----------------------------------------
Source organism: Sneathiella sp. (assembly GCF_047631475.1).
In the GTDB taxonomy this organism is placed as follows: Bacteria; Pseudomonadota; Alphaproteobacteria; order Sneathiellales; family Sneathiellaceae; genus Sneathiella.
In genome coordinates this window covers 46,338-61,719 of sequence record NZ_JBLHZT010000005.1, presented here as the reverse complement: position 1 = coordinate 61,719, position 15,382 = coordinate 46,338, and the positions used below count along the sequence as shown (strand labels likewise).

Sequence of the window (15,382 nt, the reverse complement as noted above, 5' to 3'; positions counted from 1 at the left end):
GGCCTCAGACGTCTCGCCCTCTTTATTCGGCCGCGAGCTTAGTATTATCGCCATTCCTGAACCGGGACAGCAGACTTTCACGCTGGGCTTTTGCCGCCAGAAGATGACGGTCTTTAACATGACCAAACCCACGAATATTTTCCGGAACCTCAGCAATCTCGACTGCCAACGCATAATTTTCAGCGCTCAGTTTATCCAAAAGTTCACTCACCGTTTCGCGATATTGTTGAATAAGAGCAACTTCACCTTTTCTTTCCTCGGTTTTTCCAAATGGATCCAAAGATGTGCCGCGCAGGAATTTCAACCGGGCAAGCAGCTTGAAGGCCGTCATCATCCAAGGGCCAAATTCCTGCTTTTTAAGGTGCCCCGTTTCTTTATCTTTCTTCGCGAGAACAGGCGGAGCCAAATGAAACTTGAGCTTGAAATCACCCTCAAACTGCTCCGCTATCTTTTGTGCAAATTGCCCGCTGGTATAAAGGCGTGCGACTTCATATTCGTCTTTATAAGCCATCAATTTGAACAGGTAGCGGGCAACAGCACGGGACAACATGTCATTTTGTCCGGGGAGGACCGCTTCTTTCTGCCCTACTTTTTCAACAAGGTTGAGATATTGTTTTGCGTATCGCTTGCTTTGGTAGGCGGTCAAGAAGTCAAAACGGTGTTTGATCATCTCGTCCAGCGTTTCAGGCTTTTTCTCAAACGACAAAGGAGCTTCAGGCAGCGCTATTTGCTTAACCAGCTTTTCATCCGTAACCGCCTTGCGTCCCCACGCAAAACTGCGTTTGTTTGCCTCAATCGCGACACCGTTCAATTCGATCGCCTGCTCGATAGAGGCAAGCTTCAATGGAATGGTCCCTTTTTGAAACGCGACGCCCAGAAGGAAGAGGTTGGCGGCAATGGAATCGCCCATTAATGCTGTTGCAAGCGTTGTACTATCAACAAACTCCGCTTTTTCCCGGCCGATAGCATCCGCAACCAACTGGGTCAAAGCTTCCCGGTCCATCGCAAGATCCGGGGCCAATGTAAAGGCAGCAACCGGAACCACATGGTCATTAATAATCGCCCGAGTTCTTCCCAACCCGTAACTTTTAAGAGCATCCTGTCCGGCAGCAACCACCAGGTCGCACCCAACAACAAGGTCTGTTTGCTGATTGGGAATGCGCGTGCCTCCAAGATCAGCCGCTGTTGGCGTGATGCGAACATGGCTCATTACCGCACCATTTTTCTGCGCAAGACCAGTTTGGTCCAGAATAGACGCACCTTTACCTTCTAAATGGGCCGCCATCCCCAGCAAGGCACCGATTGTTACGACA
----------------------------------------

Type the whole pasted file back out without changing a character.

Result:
Source organism: Sneathiella sp. (assembly GCF_047631475.1).
In the GTDB taxonomy this organism is placed as follows: Bacteria; Pseudomonadota; Alphaproteobacteria; order Sneathiellales; family Sneathiellaceae; genus Sneathiella.
In genome coordinates this window covers 46,338-61,719 of sequence record NZ_JBLHZT010000005.1, presented here as the reverse complement: position 1 = coordinate 61,719, position 15,382 = coordinate 46,338, and the positions used below count along the sequence as shown (strand labels likewise).

Sequence of the window (15,382 nt, the reverse complement as noted above, 5' to 3'; positions counted from 1 at the left end):
GGCCTCAGACGTCTCGCCCTCTTTATTCGGCCGCGAGCTTAGTATTATCGCCATTCCTGAACCGGGACAGCAGACTTTCACGCTGGGCTTTTGCCGCCAGAAGATGACGGTCTTTAACATGACCAAACCCACGAATATTTTCCGGAACCTCAGCAATCTCGACTGCCAACGCATAATTTTCAGCGCTCAGTTTATCCAAAAGTTCACTCACCGTTTCGCGATATTGTTGAATAAGAGCAACTTCACCTTTTCTTTCCTCGGTTTTTCCAAATGGATCCAAAGATGTGCCGCGCAGGAATTTCAACCGGGCAAGCAGCTTGAAGGCCGTCATCATCCAAGGGCCAAATTCCTGCTTTTTAAGGTGCCCCGTTTCTTTATCTTTCTTCGCGAGAACAGGCGGAGCCAAATGAAACTTGAGCTTGAAATCACCCTCAAACTGCTCCGCTATCTTTTGTGCAAATTGCCCGCTGGTATAAAGGCGTGCGACTTCATATTCGTCTTTATAAGCCATCAATTTGAACAGGTAGCGGGCAACAGCACGGGACAACATGTCATTTTGTCCGGGGAGGACCGCTTCTTTCTGCCCTACTTTTTCAACAAGGTTGAGATATTGTTTTGCGTATCGCTTGCTTTGGTAGGCGGTCAAGAAGTCAAAACGGTGTTTGATCATCTCGTCCAGCGTTTCAGGCTTTTTCTCAAACGACAAAGGAGCTTCAGGCAGCGCTATTTGCTTAACCAGCTTTTCATCCGTAACCGCCTTGCGTCCCCACGCAAAACTGCGTTTGTTTGCCTCAATCGCGACACCGTTCAATTCGATCGCCTGCTCGATAGAGGCAAGCTTCAATGGAATGGTCCCTTTTTGAAACGCGACGCCCAGAAGGAAGAGGTTGGCGGCAATGGAATCGCCCATTAATGCTGTTGCAAGCGTTGTACTATCAACAAACTCCGCTTTTTCCCGGCCGATAGCATCCGCAACCAACTGGGTCAAAGCTTCCCGGTCCATCGCAAGATCCGGGGCCAATGTAAAGGCAGCAACCGGAACCACATGGTCATTAATAATCGCCCGAGTTCTTCCCAACCCGTAACTTTTAAGAGCATCCTGTCCGGCAGCAACCACCAGGTCGCACCCAACAACAAGGTCTGTTTGCTGATTGGGAATGCGCGTGCCTCCAAGATCAGCCGCTGTTGGCGTGATGCGAACATGGCTCATTACCGCACCATTTTTCTGCGCAAGACCAGTTTGGTCCAGAATAGACGCACCTTTACCTTCTAAATGGGCCGCCATCCCCAGCAAGGCACCGATTGTTACGACA